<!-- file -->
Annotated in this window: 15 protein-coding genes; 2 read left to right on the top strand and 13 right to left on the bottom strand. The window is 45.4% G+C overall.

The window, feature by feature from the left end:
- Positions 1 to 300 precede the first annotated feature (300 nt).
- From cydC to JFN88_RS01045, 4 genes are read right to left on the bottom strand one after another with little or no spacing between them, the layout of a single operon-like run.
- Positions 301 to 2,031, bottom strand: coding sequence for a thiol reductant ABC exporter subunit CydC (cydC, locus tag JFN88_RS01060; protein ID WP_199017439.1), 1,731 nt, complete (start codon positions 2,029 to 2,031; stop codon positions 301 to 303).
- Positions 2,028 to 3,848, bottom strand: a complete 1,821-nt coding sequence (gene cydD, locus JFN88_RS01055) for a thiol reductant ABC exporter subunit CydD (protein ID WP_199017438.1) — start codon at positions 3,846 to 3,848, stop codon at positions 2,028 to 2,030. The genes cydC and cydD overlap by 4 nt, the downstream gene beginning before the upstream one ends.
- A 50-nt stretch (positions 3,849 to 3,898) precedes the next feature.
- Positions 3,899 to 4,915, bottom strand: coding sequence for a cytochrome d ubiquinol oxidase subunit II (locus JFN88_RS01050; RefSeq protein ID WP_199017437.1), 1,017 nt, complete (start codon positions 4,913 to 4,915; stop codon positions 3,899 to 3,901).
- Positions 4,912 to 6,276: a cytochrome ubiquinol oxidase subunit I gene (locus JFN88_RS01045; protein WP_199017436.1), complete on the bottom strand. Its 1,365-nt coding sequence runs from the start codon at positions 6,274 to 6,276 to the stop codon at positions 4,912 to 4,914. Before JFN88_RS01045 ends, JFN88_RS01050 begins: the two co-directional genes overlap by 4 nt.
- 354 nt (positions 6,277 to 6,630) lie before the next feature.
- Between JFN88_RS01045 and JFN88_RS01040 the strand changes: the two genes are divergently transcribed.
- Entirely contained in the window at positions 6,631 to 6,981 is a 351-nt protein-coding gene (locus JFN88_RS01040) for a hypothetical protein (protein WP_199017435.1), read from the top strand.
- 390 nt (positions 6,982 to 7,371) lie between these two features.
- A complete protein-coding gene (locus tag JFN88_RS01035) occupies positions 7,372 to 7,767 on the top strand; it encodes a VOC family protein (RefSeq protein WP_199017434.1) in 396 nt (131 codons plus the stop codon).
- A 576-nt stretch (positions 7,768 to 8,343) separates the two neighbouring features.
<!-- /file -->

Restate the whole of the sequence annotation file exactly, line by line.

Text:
Annotated in this window: 15 protein-coding genes; 2 read left to right on the top strand and 13 right to left on the bottom strand. The window is 45.4% G+C overall.

The window, feature by feature from the left end:
- Positions 1 to 300 precede the first annotated feature (300 nt).
- From cydC to JFN88_RS01045, 4 genes are read right to left on the bottom strand one after another with little or no spacing between them, the layout of a single operon-like run.
- Positions 301 to 2,031, bottom strand: coding sequence for a thiol reductant ABC exporter subunit CydC (cydC, locus tag JFN88_RS01060; protein ID WP_199017439.1), 1,731 nt, complete (start codon positions 2,029 to 2,031; stop codon positions 301 to 303).
- Positions 2,028 to 3,848, bottom strand: a complete 1,821-nt coding sequence (gene cydD, locus JFN88_RS01055) for a thiol reductant ABC exporter subunit CydD (protein ID WP_199017438.1) — start codon at positions 3,846 to 3,848, stop codon at positions 2,028 to 2,030. The genes cydC and cydD overlap by 4 nt, the downstream gene beginning before the upstream one ends.
- A 50-nt stretch (positions 3,849 to 3,898) precedes the next feature.
- Positions 3,899 to 4,915, bottom strand: coding sequence for a cytochrome d ubiquinol oxidase subunit II (locus JFN88_RS01050; RefSeq protein ID WP_199017437.1), 1,017 nt, complete (start codon positions 4,913 to 4,915; stop codon positions 3,899 to 3,901).
- Positions 4,912 to 6,276: a cytochrome ubiquinol oxidase subunit I gene (locus JFN88_RS01045; protein WP_199017436.1), complete on the bottom strand. Its 1,365-nt coding sequence runs from the start codon at positions 6,274 to 6,276 to the stop codon at positions 4,912 to 4,914. Before JFN88_RS01045 ends, JFN88_RS01050 begins: the two co-directional genes overlap by 4 nt.
- 354 nt (positions 6,277 to 6,630) lie before the next feature.
- Between JFN88_RS01045 and JFN88_RS01040 the strand changes: the two genes are divergently transcribed.
- Entirely contained in the window at positions 6,631 to 6,981 is a 351-nt protein-coding gene (locus JFN88_RS01040) for a hypothetical protein (protein WP_199017435.1), read from the top strand.
- 390 nt (positions 6,982 to 7,371) lie between these two features.
- A complete protein-coding gene (locus tag JFN88_RS01035) occupies positions 7,372 to 7,767 on the top strand; it encodes a VOC family protein (RefSeq protein WP_199017434.1) in 396 nt (131 codons plus the stop codon).
- A 576-nt stretch (positions 7,768 to 8,343) separates the two neighbouring features.